Syria: from revolution to sectarian war?

With foreign journalists effectively barred from first-hand reportage on the violence in Syria, the situation is by definition murky. But accounts from the city of Homs suggest an outbreak of sectarian killings, with numerous bodies—many of them tortured or mutilated—left on the streets in recent days. On Dec. 5, 36 bodies were dumped in a square adjacent to both Sunni and Alawite areas of the city, and the violence is portrayed by opposition activists in Homs as a cycle of retaliatory killings by followers of the two sects. The cycle was apparently initiated by a pro-government militia known as the Shabiha, which is said to be arming Alawites and attacking Sunni protesters.The London-based Syrian Observatory for Human Rights called the 5th “one of the deadliest days since the start of the Syrian Revolution.” Since then, at least 20 more bodies have been left in the streets around the city. Some 4,000 are believed to have been killed in Syria since the start of the uprising in March. (SAPA, NPR, Dec. 7; LAT, NYT, Dec. 6; AFP, Nov. 26)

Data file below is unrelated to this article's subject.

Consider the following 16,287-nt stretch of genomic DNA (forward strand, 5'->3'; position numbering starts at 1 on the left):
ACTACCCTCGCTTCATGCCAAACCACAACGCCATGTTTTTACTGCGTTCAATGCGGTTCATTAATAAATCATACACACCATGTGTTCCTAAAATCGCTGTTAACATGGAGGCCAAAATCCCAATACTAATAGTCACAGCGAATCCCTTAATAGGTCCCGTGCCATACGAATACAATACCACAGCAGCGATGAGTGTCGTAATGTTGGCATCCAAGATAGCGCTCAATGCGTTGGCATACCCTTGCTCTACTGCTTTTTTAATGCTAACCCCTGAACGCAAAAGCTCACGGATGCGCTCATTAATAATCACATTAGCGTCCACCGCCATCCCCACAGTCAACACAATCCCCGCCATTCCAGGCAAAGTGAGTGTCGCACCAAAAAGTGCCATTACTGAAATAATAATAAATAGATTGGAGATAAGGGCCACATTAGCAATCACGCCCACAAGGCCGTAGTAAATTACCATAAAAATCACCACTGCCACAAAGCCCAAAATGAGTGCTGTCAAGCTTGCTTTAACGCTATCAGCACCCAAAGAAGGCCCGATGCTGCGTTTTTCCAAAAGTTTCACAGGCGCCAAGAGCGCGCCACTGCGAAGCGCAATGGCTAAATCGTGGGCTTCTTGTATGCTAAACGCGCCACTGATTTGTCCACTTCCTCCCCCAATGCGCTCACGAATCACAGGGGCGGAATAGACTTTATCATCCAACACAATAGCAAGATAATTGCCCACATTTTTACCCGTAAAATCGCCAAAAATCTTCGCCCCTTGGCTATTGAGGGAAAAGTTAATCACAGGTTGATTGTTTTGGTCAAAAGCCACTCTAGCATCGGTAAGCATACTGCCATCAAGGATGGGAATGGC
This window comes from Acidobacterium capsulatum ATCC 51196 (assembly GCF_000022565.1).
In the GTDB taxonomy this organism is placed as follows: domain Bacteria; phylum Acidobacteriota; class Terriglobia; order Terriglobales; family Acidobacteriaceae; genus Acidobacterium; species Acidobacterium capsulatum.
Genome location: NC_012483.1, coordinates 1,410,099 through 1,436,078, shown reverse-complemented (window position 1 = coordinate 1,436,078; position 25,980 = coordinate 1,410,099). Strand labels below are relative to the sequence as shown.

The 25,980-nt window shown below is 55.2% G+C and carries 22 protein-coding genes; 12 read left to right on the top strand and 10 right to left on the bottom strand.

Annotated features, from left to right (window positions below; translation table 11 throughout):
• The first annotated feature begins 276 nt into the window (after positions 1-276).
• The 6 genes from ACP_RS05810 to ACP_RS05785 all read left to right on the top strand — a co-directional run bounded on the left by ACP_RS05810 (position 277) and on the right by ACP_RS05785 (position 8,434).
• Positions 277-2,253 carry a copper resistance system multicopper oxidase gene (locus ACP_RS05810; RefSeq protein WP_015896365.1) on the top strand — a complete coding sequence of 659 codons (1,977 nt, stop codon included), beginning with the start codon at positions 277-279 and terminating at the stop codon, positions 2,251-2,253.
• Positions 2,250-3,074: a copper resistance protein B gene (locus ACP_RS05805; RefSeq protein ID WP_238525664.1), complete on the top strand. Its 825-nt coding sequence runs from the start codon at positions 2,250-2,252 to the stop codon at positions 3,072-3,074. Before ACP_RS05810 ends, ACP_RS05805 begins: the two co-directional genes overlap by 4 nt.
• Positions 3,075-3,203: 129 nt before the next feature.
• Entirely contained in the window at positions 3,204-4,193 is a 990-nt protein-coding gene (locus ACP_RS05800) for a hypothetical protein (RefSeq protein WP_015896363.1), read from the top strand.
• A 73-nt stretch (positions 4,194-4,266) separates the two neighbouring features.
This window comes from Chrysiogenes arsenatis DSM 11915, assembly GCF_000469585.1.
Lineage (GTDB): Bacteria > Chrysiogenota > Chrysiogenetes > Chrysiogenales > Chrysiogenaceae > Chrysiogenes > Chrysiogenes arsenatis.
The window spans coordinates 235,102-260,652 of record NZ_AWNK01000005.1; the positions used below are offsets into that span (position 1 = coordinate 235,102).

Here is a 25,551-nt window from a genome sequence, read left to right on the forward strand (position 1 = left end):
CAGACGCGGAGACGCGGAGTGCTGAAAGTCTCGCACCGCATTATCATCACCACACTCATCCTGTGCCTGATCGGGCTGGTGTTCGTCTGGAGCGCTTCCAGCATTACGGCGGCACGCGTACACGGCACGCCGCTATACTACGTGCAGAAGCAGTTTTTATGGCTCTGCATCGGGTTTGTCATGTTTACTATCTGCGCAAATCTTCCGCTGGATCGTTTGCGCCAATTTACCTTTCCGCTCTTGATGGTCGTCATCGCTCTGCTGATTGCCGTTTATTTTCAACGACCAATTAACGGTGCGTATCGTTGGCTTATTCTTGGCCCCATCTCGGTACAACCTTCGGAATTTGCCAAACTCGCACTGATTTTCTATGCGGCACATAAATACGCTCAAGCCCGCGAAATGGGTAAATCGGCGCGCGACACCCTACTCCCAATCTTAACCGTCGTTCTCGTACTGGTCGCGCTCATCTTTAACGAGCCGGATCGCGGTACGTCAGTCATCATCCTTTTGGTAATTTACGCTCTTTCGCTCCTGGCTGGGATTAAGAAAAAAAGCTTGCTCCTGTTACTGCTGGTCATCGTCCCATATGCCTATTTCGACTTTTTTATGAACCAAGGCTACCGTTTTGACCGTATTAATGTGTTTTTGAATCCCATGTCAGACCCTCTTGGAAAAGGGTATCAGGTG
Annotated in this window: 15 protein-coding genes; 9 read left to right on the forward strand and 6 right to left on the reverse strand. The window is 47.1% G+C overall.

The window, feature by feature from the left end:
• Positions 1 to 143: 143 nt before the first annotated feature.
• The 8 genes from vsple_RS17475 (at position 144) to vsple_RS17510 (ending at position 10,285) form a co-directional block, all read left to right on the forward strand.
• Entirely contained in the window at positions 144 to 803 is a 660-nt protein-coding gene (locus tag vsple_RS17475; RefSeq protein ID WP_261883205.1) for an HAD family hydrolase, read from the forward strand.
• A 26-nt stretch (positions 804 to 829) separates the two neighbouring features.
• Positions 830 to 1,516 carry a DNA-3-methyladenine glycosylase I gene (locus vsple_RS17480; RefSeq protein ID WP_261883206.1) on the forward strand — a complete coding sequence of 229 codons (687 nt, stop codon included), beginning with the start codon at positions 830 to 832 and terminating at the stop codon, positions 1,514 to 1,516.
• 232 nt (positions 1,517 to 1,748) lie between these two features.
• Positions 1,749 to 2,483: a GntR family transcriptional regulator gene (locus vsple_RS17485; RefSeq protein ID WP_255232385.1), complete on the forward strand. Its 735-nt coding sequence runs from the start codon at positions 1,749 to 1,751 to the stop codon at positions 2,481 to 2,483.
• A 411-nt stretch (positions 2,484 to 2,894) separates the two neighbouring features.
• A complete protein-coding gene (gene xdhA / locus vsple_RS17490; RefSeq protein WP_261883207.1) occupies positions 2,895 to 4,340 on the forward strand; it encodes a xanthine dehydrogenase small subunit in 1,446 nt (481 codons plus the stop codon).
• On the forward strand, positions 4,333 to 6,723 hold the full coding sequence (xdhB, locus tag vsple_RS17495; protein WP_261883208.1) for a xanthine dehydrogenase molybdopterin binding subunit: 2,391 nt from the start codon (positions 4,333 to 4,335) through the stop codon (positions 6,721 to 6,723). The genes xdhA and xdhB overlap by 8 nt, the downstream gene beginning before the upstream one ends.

The reports come as President Bashar al-Assad gave his first interview to the US media since the uprising began, telling ABC’s Barbara Walters that he never gave orders for repression: “Every ‘brute reaction’ was by an individual, not by an institution, that’s what you have to know. There is a difference between having a policy to crack down and between having some mistakes committed by some officials. There is a big difference.” (CSM, Dec. 7)

See our last posts on Syria and the Arab revolutions.

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